Marriage equality, along with other LGBTQ rights, was a hard-fought civil right, decades in the making, that millions celebrated just a little over a year ago. As the United States, and the watchful eyes of the rest of the world, reels from the unexpected victory of Republican Donald Trump, queer folks are rightly concerned with what will happen to their right to marry over the next four years.
First things first: nothing will happen immediately. However, over the course of the next four years LGBTQ people, advocates, and defense organizations may have their hands full on six LGBTQ front.
1) Marriage Equality. In order for same-sex marriage rights to be repealed, a new case would have to go to the Supreme Court. The earliest a decision could be made is June 2018, if a case even makes it that far. The Supreme Court, however, is a major priority for the president-elect. Trump previously said that he would “strongly consider” overturning marriage equality with a very conservative Supreme Court.
2) First Amendment Protections. Trump is in support of the First Amendment Defense Act, which protects discrimination on religious grounds and prohibits the government from taking action against anyone who believes or acts in accordance with a religious belief or moral conviction that marriage is or should be recognized as the union of one man and one woman. In other words, anyone with a religious objection to same sex marriage can act on that without fearing prosecution.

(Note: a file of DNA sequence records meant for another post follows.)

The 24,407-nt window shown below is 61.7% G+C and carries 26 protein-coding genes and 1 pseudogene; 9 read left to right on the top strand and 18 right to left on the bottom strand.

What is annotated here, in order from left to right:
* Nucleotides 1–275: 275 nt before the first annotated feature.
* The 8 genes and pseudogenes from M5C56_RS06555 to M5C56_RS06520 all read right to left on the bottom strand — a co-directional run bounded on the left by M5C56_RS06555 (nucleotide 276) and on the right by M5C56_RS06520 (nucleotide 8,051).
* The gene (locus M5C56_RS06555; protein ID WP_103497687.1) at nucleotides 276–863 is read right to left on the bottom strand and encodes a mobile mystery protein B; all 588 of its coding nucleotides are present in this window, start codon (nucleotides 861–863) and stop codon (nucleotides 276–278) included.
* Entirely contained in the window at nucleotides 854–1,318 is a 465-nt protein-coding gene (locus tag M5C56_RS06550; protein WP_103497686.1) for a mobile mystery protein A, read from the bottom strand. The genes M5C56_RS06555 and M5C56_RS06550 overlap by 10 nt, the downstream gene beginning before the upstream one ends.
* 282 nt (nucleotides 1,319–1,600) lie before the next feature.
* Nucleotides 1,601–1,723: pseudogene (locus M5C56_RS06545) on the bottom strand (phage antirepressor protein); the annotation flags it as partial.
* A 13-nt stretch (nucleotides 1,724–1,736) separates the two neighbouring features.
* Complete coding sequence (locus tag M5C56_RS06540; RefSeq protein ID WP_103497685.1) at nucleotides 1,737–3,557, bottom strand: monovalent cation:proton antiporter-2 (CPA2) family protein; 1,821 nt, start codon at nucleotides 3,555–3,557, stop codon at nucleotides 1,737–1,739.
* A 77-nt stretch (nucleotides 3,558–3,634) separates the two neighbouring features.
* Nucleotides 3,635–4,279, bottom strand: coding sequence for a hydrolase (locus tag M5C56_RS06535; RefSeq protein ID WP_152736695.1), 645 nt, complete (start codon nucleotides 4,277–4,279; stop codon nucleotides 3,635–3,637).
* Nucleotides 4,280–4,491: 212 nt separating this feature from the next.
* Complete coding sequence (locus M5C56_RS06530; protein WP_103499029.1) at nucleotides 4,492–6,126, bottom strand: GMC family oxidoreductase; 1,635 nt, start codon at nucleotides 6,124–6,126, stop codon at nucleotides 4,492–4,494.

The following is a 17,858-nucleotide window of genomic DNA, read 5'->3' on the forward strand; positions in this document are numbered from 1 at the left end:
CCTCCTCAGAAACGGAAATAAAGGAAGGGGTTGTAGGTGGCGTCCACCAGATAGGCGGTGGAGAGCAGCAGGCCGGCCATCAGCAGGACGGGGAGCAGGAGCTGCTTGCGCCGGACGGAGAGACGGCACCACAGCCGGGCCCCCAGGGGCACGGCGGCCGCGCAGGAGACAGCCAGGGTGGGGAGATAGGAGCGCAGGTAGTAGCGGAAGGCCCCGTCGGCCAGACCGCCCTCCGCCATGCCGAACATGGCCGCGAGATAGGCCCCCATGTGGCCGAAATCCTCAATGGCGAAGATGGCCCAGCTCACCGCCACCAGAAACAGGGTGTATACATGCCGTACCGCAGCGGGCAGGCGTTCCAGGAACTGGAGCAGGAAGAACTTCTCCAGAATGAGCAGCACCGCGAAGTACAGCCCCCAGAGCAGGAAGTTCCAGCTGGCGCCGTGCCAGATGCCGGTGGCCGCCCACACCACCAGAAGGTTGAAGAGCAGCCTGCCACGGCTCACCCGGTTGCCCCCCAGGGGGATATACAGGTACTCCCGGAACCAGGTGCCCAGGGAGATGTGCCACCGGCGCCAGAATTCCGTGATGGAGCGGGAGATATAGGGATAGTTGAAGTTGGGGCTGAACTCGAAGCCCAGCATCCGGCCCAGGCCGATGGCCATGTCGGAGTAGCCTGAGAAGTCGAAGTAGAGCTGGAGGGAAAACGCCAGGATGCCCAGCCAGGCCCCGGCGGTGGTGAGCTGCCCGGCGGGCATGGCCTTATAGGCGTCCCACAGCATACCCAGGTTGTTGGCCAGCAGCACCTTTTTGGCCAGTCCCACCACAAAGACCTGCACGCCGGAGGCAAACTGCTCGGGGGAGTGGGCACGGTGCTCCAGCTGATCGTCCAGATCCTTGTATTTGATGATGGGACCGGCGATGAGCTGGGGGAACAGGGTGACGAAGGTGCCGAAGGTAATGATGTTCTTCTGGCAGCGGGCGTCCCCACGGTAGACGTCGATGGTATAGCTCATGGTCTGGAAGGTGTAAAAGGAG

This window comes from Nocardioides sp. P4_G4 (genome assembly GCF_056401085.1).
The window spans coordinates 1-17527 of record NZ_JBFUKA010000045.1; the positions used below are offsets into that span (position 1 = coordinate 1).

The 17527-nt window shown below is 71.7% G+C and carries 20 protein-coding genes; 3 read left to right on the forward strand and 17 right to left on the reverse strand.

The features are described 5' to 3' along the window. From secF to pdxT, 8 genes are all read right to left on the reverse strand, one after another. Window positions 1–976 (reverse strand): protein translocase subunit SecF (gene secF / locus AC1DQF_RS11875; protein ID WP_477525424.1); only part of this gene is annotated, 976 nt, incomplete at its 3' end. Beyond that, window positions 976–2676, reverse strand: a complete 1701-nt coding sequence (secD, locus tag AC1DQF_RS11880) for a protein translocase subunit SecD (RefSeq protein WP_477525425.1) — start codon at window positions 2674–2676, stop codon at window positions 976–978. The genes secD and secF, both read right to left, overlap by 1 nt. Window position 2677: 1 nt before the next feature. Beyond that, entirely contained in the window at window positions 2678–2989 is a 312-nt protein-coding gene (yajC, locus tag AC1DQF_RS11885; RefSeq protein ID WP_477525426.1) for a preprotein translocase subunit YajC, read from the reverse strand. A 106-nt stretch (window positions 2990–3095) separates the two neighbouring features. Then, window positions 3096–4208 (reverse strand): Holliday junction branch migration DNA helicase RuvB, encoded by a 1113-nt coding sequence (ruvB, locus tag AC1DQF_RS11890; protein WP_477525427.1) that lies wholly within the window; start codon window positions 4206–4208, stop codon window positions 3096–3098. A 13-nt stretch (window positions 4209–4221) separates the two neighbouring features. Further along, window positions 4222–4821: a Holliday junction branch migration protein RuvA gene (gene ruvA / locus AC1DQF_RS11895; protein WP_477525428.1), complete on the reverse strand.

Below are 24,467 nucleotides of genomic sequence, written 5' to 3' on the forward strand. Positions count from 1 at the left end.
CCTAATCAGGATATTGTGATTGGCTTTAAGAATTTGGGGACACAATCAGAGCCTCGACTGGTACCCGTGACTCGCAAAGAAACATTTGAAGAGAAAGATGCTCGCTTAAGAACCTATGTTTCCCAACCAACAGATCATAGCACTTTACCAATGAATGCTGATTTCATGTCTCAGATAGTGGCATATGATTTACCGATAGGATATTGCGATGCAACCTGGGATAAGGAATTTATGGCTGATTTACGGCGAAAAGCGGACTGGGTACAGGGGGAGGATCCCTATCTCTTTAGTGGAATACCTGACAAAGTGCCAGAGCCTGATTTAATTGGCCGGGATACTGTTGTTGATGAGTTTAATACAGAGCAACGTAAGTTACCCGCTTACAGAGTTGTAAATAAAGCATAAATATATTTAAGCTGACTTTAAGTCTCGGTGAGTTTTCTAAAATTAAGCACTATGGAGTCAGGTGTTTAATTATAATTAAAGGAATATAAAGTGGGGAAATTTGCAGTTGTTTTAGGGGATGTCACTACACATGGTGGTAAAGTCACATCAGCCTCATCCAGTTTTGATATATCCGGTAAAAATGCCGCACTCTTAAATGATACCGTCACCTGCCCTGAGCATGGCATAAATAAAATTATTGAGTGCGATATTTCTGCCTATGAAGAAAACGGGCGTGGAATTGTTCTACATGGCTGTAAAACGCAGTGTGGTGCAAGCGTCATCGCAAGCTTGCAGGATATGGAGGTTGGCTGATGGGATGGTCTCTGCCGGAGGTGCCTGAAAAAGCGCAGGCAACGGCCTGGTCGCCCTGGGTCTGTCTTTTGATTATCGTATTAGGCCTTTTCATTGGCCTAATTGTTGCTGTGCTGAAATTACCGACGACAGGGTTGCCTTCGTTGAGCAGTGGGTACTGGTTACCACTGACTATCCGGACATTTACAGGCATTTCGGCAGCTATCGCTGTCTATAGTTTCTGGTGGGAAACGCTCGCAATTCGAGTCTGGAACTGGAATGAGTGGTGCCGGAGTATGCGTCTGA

3) Trans rights. LGBTQ advocates are most concerned about trans rights. Trump previously supported disregarding advice from the Departments of Justice and Education and allowing schools to discriminate against transgender students.
4) Military exceptions. LGBTQ advocates fear Trump could roll back administrative changes, such as those benefiting LGBTQ veterans or status of forces agreements allowing service members to bring a same-sex spouse with them overseas, or halting movement on lifting the ban on openly transgender service.
Beyond the regression of progressive national laws and executive orders that have afforded LGBTQ people more rights, there are still gaps in America’s state-by-state patchwork of non-discrimination laws. According to the Human Rights Campaign, only a handful of states including California, Illinois and New York prohibit discrimination based on sexual orientation and gender identity. Still a few more protect sexual orientation only or protect public employees only.
The coming administration will likely not support further protections as, according to Time, Vice-President-elect Mike Pence voted against The Employment Non-Discrimination Act, which would have banned discrimination against people based on sexual orientation in 2007. He later said the law “wages war on freedom and religion in the workplace.”